Dr. Sarah Wolf
Theodicy: it’s not that ancient Greek epic you had to read in high school, but rather it’s the age-old problem – why does God let good people suffer?
Both Jews and Christians who were living under the Roman Empire were concerned with this problem. Things weren’t easy for them. Not only were most of them farmers who had to deal with things like droughts and famine, but they were also persecuted religious and political subjects who had to deal with things like getting killed by gladiators or having their Temple destroyed.
Most people are probably familiar with the Christian response to this problem, broadly speaking: Jesus Christ suffered on the cross because actually, suffering is good, and the reason that God is making all these Christians suffer at the hands of the Romans is because that’s actually a sign that they are spiritually special.
You might be surprised, though, to hear that Jews, including the early rabbis, had some similar ideas. Instead of comparing suffering of regular people to the suffering of saints or Jesus, the rabbis did to suffering what they did to a lot of other things in the wake of the destruction of the Temple: they decided it was a good thing because it essentially accomplished the same goal as bringing a sacrifice.
According to the early rabbis, just like sacrifices did before the destruction of the Temple, yisurin—that’s the Mishnaic Hebrew word for suffering—could help people achieve ultimate forgiveness from God. Rabbi Yishmael, who lived during the 1st-2nd centuries C.E., explained that yisurin actually fit into a whole framework of things that people can do to achieve atonement. Spiritual repentance (tshuva), Yom Kippur, yisurin, and even death all have the power to cleanse one’s metaphysical slate of different sins one might have committed.
In the Mekhilta, a work of midrash from approximately the 3rd century, Rabbi Nehemia says that “Yisurin please more than sacrifices. Why? Because sacrifices are with money but yisurin are with the body.” In other words, yisurin are not just equivalent to sacrifices but are even better. Your goat is merely a material possession that you could replace by buying another goat, but you only have one body, and that means God will consider the sufferings you personally experience to be even more effective as a means of atonement than if you displaced those sufferings onto your livestock.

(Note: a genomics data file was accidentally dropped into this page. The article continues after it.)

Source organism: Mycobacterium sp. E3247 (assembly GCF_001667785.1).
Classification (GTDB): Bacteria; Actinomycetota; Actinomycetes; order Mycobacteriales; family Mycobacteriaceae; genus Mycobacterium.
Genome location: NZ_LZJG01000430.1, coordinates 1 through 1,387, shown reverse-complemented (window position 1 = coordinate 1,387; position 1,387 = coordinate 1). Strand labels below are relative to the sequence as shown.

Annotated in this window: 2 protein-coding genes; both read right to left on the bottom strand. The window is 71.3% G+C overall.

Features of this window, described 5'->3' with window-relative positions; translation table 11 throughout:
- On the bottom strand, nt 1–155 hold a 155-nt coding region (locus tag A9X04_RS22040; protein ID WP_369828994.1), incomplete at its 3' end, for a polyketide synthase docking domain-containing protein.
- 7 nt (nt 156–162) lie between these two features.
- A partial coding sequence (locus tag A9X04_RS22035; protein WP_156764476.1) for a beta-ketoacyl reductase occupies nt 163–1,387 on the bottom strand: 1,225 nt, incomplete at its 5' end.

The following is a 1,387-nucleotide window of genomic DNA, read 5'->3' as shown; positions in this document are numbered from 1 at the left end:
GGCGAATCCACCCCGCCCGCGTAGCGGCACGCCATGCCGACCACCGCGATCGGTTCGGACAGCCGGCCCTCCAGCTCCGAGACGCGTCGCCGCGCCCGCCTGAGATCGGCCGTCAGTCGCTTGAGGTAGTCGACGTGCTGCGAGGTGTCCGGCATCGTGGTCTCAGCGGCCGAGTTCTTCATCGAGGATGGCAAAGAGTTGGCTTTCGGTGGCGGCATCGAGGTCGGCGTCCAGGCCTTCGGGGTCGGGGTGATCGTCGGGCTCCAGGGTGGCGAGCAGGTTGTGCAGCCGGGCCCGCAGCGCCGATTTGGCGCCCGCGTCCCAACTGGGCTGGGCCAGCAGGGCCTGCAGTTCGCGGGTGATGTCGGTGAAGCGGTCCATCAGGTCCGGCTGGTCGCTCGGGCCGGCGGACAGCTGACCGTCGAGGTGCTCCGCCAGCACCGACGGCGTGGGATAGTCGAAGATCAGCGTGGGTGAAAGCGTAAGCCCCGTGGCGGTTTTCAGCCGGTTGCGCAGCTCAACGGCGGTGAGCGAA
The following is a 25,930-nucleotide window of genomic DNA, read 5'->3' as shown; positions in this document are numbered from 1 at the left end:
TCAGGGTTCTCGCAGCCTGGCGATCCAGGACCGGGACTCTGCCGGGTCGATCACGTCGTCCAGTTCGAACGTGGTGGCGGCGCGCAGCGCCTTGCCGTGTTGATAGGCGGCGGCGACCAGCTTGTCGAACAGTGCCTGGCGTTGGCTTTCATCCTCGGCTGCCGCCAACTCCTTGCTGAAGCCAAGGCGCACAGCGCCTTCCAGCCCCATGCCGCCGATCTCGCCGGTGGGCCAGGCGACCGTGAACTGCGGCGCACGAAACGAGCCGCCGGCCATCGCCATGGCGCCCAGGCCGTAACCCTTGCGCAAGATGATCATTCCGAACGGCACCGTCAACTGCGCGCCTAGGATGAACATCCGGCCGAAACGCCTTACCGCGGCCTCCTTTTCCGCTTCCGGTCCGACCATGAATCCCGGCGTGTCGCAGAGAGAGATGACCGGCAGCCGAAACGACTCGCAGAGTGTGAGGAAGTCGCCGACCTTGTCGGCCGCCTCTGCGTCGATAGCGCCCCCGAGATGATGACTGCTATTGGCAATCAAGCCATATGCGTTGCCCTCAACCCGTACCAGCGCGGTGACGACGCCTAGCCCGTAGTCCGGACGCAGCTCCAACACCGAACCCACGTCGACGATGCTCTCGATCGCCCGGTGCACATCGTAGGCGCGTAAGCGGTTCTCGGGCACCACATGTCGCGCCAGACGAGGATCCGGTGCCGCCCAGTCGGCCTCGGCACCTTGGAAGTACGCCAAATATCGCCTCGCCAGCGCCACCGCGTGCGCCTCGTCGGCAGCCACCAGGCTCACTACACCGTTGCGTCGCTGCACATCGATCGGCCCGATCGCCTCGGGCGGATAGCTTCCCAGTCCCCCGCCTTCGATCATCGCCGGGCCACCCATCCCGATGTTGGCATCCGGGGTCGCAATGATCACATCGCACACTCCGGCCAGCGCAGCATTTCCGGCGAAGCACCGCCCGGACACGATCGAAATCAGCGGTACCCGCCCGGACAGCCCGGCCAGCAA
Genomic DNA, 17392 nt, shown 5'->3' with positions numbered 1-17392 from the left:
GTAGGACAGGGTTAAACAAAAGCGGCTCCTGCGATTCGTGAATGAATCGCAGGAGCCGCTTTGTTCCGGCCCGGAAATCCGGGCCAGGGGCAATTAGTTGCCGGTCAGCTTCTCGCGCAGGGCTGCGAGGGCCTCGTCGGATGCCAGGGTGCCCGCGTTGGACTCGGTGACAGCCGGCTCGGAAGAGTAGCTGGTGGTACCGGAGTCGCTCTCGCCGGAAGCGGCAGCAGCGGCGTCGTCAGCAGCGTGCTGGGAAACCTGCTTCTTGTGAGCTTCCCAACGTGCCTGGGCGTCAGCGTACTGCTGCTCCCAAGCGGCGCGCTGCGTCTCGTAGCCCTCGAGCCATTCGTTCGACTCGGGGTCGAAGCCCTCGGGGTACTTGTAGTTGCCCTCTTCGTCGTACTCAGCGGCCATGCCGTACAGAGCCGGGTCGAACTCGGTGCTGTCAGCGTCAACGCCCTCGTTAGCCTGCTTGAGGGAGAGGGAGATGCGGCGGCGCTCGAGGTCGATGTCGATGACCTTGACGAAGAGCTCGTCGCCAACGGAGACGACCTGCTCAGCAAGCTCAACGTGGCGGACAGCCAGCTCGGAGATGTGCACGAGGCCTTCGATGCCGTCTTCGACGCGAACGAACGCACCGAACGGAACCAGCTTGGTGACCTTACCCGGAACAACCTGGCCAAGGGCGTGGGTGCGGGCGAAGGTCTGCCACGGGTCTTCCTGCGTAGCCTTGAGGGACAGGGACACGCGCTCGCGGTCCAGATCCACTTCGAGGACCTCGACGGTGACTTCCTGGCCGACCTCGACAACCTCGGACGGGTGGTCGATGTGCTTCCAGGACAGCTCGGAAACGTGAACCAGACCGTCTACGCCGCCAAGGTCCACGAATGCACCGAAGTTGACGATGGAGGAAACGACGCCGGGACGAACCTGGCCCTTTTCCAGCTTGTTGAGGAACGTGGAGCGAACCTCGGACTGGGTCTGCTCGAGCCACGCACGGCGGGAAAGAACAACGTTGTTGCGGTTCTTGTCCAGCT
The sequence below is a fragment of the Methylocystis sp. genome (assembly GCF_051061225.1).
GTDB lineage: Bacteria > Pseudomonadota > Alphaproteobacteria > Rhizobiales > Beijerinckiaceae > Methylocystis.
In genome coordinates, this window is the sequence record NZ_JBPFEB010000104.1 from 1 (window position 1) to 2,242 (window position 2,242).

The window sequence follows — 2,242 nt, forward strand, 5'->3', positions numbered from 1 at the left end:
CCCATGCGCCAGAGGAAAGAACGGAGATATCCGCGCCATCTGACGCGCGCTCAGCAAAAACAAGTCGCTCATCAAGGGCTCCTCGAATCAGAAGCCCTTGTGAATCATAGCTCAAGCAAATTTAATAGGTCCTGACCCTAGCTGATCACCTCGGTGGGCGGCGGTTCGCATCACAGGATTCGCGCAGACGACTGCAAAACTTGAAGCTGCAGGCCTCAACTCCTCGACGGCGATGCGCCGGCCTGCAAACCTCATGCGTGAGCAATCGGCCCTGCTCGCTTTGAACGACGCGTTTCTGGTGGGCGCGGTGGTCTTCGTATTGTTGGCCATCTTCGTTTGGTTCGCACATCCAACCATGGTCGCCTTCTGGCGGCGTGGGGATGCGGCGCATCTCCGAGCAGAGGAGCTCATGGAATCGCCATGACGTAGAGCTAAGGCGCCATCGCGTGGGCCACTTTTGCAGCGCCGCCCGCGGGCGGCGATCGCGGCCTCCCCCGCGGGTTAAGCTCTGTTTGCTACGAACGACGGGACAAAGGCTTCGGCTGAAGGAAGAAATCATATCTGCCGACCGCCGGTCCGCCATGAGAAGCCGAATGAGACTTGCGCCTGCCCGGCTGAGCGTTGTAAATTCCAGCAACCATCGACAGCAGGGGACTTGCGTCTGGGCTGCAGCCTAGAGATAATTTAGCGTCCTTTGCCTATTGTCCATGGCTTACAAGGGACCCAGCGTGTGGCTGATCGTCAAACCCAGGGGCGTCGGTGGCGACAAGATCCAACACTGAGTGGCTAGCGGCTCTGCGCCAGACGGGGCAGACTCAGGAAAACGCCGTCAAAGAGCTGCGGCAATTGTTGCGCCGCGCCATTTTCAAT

So what happened to this idea that physical suffering is actually a sign of some kind of spiritual gift? Why isn’t Judaism today a religion of people walking around wearing hair shirts and hitting themselves over the head, like the monks from Monty Python and the Holy Grail?
By the time of the Babylonian Talmud, many rabbis were no longer living under Roman rule, and their lives had gotten a lot better. The idea that suffering was somehow a sign that God loved you was still around—the Talmud talks a little bit about yisurin shel ahava, sufferings of love—but people were also starting to grow uncomfortable with this idea. First of all, shouldn’t people have the option not to suffer, even if that meant not achieving the best heavenly reward? And second of all, if suffering was really so effective, and most people the Babylonian rabbis hung out with were actually pretty privileged, did that mean that nobody was going to heaven?
The Babylonian rabbis came up with a very clever way of solving this second problem: they decided to give a little tweak to the meaning of yisurin. “When,” they ask in the Talmud, Arakhin 16b, “has suffering been achieved?” They then go on to give several different highly relatable examples, including: having a piece of clothing made for you and discovering it doesn’t fit; asking for a hot drink and getting a cold one, or vice versa; and realizing that your shirt is on backwards. The Talmud explains that according to the school of Rabbi Yishmael, anyone who experiences forty days with no yisurin has preemptively cashed in on their share in the World to Come. So that means anyone who wants a heavenly reward needs to make sure they’ve experienced some kind of yisurin at least once in every forty day period, and what better way to do that than to redefine the category yisurin to include the kind of minorly disappointing thing that happens to all of us probably at least once a day?
Most modern Jews are put off by the claim that people get sick or lose loved ones because that’s how God shows care. But there’s something actually quite lovely about the idea that it’s spiritually significant to miss the train by ten seconds or forget your umbrella. By offering us this possibility, the rabbis of the Talmud are teaching us something important: we don’t have to completely accept theodicy and say that horrible things all happen for a divinely ordained reason, but we also don’t have to completely reject it and say that there’s no meaning in suffering at all. Because we are not just inheritors of the Jewish tradition but its interpreters, where we choose to see God at work in the world is up to us. We can reject our sufferings when they truly get us down, but when they are a little more manageable, we can lift them up and make meaning out of them.
Dr. Sarah Wolf is Assistant Professor of Talmud and Rabbinics at the Jewish Theological Seminary and a faculty member at the Shalom Hartman Institute of North America.